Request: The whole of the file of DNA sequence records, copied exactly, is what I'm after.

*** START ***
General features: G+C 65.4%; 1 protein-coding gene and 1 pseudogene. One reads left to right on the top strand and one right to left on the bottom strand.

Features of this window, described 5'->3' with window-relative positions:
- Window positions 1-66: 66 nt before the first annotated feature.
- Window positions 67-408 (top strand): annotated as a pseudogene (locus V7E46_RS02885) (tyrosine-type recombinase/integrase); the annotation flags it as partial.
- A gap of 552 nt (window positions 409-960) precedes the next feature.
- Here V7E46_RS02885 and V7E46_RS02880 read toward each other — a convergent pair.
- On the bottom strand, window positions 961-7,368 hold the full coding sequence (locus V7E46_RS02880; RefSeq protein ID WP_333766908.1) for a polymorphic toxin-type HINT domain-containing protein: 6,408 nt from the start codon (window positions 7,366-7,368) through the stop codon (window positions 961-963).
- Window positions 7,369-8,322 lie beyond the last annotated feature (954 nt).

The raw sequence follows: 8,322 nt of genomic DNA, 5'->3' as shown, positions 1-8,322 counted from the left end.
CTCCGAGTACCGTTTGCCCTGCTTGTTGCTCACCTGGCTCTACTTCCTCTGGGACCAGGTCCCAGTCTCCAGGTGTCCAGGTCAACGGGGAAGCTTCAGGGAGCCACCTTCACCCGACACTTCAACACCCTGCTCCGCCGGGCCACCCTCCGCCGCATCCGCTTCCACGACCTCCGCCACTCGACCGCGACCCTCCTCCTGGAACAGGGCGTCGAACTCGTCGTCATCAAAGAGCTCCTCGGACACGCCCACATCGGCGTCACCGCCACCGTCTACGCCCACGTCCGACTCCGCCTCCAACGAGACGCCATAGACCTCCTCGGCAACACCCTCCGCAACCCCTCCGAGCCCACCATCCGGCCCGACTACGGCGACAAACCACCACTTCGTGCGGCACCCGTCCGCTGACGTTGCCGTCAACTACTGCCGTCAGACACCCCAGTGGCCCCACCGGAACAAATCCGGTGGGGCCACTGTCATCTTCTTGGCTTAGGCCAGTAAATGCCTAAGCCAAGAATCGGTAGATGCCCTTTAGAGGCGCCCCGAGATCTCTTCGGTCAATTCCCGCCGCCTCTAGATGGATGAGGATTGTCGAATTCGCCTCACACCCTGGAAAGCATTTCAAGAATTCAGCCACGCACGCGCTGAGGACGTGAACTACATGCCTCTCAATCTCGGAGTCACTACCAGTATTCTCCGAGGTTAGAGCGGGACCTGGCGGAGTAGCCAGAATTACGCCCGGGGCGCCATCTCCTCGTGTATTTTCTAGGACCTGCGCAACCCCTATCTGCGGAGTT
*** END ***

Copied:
General features: G+C 65.4%; 1 protein-coding gene and 1 pseudogene. One reads left to right on the top strand and one right to left on the bottom strand.

Features of this window, described 5'->3' with window-relative positions:
- Window positions 1-66: 66 nt before the first annotated feature.
- Window positions 67-408 (top strand): annotated as a pseudogene (locus V7E46_RS02885) (tyrosine-type recombinase/integrase); the annotation flags it as partial.
- A gap of 552 nt (window positions 409-960) precedes the next feature.
- Here V7E46_RS02885 and V7E46_RS02880 read toward each other — a convergent pair.
- On the bottom strand, window positions 961-7,368 hold the full coding sequence (locus V7E46_RS02880; RefSeq protein ID WP_333766908.1) for a polymorphic toxin-type HINT domain-containing protein: 6,408 nt from the start codon (window positions 7,366-7,368) through the stop codon (window positions 961-963).
- Window positions 7,369-8,322 lie beyond the last annotated feature (954 nt).

The raw sequence follows: 8,322 nt of genomic DNA, 5'->3' as shown, positions 1-8,322 counted from the left end.
CTCCGAGTACCGTTTGCCCTGCTTGTTGCTCACCTGGCTCTACTTCCTCTGGGACCAGGTCCCAGTCTCCAGGTGTCCAGGTCAACGGGGAAGCTTCAGGGAGCCACCTTCACCCGACACTTCAACACCCTGCTCCGCCGGGCCACCCTCCGCCGCATCCGCTTCCACGACCTCCGCCACTCGACCGCGACCCTCCTCCTGGAACAGGGCGTCGAACTCGTCGTCATCAAAGAGCTCCTCGGACACGCCCACATCGGCGTCACCGCCACCGTCTACGCCCACGTCCGACTCCGCCTCCAACGAGACGCCATAGACCTCCTCGGCAACACCCTCCGCAACCCCTCCGAGCCCACCATCCGGCCCGACTACGGCGACAAACCACCACTTCGTGCGGCACCCGTCCGCTGACGTTGCCGTCAACTACTGCCGTCAGACACCCCAGTGGCCCCACCGGAACAAATCCGGTGGGGCCACTGTCATCTTCTTGGCTTAGGCCAGTAAATGCCTAAGCCAAGAATCGGTAGATGCCCTTTAGAGGCGCCCCGAGATCTCTTCGGTCAATTCCCGCCGCCTCTAGATGGATGAGGATTGTCGAATTCGCCTCACACCCTGGAAAGCATTTCAAGAATTCAGCCACGCACGCGCTGAGGACGTGAACTACATGCCTCTCAATCTCGGAGTCACTACCAGTATTCTCCGAGGTTAGAGCGGGACCTGGCGGAGTAGCCAGAATTACGCCCGGGGCGCCATCTCCTCGTGTATTTTCTAGGACCTGCGCAACCCCTATCTGCGGAGTT